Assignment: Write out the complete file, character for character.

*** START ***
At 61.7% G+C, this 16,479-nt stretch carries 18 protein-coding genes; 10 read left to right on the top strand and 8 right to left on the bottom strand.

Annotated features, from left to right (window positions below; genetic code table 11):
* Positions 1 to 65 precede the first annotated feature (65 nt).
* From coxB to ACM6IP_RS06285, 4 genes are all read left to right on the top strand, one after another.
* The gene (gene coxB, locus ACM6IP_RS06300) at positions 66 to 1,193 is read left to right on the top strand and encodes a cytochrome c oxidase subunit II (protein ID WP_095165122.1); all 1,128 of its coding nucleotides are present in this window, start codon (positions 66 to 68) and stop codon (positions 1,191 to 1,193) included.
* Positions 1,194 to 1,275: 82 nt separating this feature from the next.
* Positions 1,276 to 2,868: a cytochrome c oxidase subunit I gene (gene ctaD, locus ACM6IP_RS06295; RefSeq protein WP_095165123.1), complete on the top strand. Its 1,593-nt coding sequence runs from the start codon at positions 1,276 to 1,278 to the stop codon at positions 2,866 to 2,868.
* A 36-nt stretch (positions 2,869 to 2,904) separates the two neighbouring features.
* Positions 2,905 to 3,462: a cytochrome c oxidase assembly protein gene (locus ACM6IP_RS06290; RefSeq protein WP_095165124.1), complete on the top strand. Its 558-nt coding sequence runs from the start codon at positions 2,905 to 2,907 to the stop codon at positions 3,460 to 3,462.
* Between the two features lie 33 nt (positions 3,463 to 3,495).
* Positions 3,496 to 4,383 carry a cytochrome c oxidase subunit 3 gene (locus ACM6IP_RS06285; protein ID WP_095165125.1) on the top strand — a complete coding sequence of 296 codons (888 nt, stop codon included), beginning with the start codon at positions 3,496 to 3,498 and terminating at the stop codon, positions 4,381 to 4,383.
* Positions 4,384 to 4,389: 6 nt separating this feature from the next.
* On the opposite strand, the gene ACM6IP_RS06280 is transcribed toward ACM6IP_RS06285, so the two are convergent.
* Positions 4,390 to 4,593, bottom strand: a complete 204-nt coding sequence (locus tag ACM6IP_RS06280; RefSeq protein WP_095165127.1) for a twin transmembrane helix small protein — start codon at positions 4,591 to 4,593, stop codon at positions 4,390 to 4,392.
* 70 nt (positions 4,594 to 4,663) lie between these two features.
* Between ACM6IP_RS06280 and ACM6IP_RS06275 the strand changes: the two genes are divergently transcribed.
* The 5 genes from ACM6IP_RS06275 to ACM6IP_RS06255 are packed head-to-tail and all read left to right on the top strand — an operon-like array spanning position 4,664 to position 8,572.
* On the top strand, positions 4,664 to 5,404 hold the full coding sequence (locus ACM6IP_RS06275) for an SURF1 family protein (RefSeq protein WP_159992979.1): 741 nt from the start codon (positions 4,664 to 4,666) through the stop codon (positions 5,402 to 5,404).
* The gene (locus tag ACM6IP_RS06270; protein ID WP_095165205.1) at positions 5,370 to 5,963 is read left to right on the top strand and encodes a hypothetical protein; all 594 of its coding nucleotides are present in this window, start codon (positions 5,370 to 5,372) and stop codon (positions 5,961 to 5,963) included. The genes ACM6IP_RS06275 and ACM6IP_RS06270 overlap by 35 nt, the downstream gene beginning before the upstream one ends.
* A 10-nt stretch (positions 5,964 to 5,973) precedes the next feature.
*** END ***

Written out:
At 61.7% G+C, this 16,479-nt stretch carries 18 protein-coding genes; 10 read left to right on the top strand and 8 right to left on the bottom strand.

Annotated features, from left to right (window positions below; genetic code table 11):
* Positions 1 to 65 precede the first annotated feature (65 nt).
* From coxB to ACM6IP_RS06285, 4 genes are all read left to right on the top strand, one after another.
* The gene (gene coxB, locus ACM6IP_RS06300) at positions 66 to 1,193 is read left to right on the top strand and encodes a cytochrome c oxidase subunit II (protein ID WP_095165122.1); all 1,128 of its coding nucleotides are present in this window, start codon (positions 66 to 68) and stop codon (positions 1,191 to 1,193) included.
* Positions 1,194 to 1,275: 82 nt separating this feature from the next.
* Positions 1,276 to 2,868: a cytochrome c oxidase subunit I gene (gene ctaD, locus ACM6IP_RS06295; RefSeq protein WP_095165123.1), complete on the top strand. Its 1,593-nt coding sequence runs from the start codon at positions 1,276 to 1,278 to the stop codon at positions 2,866 to 2,868.
* A 36-nt stretch (positions 2,869 to 2,904) separates the two neighbouring features.
* Positions 2,905 to 3,462: a cytochrome c oxidase assembly protein gene (locus ACM6IP_RS06290; RefSeq protein WP_095165124.1), complete on the top strand. Its 558-nt coding sequence runs from the start codon at positions 2,905 to 2,907 to the stop codon at positions 3,460 to 3,462.
* Between the two features lie 33 nt (positions 3,463 to 3,495).
* Positions 3,496 to 4,383 carry a cytochrome c oxidase subunit 3 gene (locus ACM6IP_RS06285; protein ID WP_095165125.1) on the top strand — a complete coding sequence of 296 codons (888 nt, stop codon included), beginning with the start codon at positions 3,496 to 3,498 and terminating at the stop codon, positions 4,381 to 4,383.
* Positions 4,384 to 4,389: 6 nt separating this feature from the next.
* On the opposite strand, the gene ACM6IP_RS06280 is transcribed toward ACM6IP_RS06285, so the two are convergent.
* Positions 4,390 to 4,593, bottom strand: a complete 204-nt coding sequence (locus tag ACM6IP_RS06280; RefSeq protein WP_095165127.1) for a twin transmembrane helix small protein — start codon at positions 4,591 to 4,593, stop codon at positions 4,390 to 4,392.
* 70 nt (positions 4,594 to 4,663) lie between these two features.
* Between ACM6IP_RS06280 and ACM6IP_RS06275 the strand changes: the two genes are divergently transcribed.
* The 5 genes from ACM6IP_RS06275 to ACM6IP_RS06255 are packed head-to-tail and all read left to right on the top strand — an operon-like array spanning position 4,664 to position 8,572.
* On the top strand, positions 4,664 to 5,404 hold the full coding sequence (locus ACM6IP_RS06275) for an SURF1 family protein (RefSeq protein WP_159992979.1): 741 nt from the start codon (positions 4,664 to 4,666) through the stop codon (positions 5,402 to 5,404).
* The gene (locus tag ACM6IP_RS06270; protein ID WP_095165205.1) at positions 5,370 to 5,963 is read left to right on the top strand and encodes a hypothetical protein; all 594 of its coding nucleotides are present in this window, start codon (positions 5,370 to 5,372) and stop codon (positions 5,961 to 5,963) included. The genes ACM6IP_RS06275 and ACM6IP_RS06270 overlap by 35 nt, the downstream gene beginning before the upstream one ends.
* A 10-nt stretch (positions 5,964 to 5,973) precedes the next feature.